In the Bridge Planning process it is important to have the managers and directors to prepare a “Bridge PlanTM” to identify specific activities to accomplish incremental net revenue or cost efficiencies over a predetermined time period. These activities list the nature of the specific initiative, the responsible individual(s), the timeframe to accomplish, roadblocks to accomplish, financial impact on operations in the fiscal year, the cost of accomplishing the initiative (capital & operating) and the financial impact in subsequent years. The Bridge PlansTM are shared with the entire or organization via company intranet. The financial impact is calculated on a monthly basis and updated with year-to-date progress.
The Bridge Planning process establishes clear financial targets, outlines specific actionable initiatives, assigns specific individuals as accountable, identifies roadblocks for achievement, encourages collaboration across departments and generates a strong common attitude towards teamwork among leadership as well as a sense of accomplishment as goals are achieved.
In a good process, transparency and collaboration are a must. Eliminating silos of operations and encouraging “best practice” is a focus. In establishing targets, being clear that they are not scientific, but a “best guess”, with an understanding that it is the collective target that is the real focus. As long as individual shortfalls are met by equal or greater achievements by others the group has achieved its goal. This is particularly important as department targets are based on “best estimates” including revenue loses or comparisons to “best practice”.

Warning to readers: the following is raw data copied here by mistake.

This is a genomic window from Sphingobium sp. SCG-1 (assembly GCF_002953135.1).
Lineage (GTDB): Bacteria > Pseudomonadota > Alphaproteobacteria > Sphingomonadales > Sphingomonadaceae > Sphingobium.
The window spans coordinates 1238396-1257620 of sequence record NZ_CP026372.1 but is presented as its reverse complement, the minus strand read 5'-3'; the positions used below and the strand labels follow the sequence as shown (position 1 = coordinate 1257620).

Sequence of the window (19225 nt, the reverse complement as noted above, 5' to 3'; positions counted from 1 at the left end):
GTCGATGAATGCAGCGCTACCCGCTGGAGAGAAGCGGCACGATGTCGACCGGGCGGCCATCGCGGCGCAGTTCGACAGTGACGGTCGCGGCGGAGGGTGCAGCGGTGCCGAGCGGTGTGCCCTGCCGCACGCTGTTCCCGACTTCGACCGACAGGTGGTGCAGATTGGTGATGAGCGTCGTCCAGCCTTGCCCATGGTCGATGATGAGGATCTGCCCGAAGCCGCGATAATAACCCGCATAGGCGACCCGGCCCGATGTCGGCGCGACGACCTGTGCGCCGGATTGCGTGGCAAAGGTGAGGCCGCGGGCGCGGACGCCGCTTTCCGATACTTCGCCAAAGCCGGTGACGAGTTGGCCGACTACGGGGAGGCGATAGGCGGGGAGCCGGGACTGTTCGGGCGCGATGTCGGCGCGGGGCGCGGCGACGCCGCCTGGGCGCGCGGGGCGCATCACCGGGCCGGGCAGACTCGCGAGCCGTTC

Mr. McManus joined St. Raphael’s hospital in New Haven CT. as Chief Financial Officer on Monday August 4th, 2008. By Thursday, August 7th, a Bridge PlanTM process and target of $11 million in financial improvements was discussed with the senior leadership, physician leadership, managers and directors for the fiscal year 2009, beginning October 1st. The process included “breaking down” the $11 million between clinical and financial operations, and agreement among the vice presidents of a further breakdown of targets between major functional areas – revenue cycle, managed care and reimbursement in finance; nursing, medicine, surgery, radiology etc. in clinical operations.
The Bridge Planning process at St. Raphael’s helped unify the staff, focused the managers and directors on accountability and fostered teamwork and “best practice in process evolution. Change became less frightening.
The financial results were consistent over four years (2009 – 2012) with approximately $30 million each year on a $500 million net revenue base. At the end of each year, the accomplishments are rolled into next the year’s budget – so new initiatives must be identified. The results achieved by St. Raphael’s were owned and personalized by the staff – across clinical services and the business enterprise. This was a transformative event, for the management group of several hundred individuals, and for the corporation.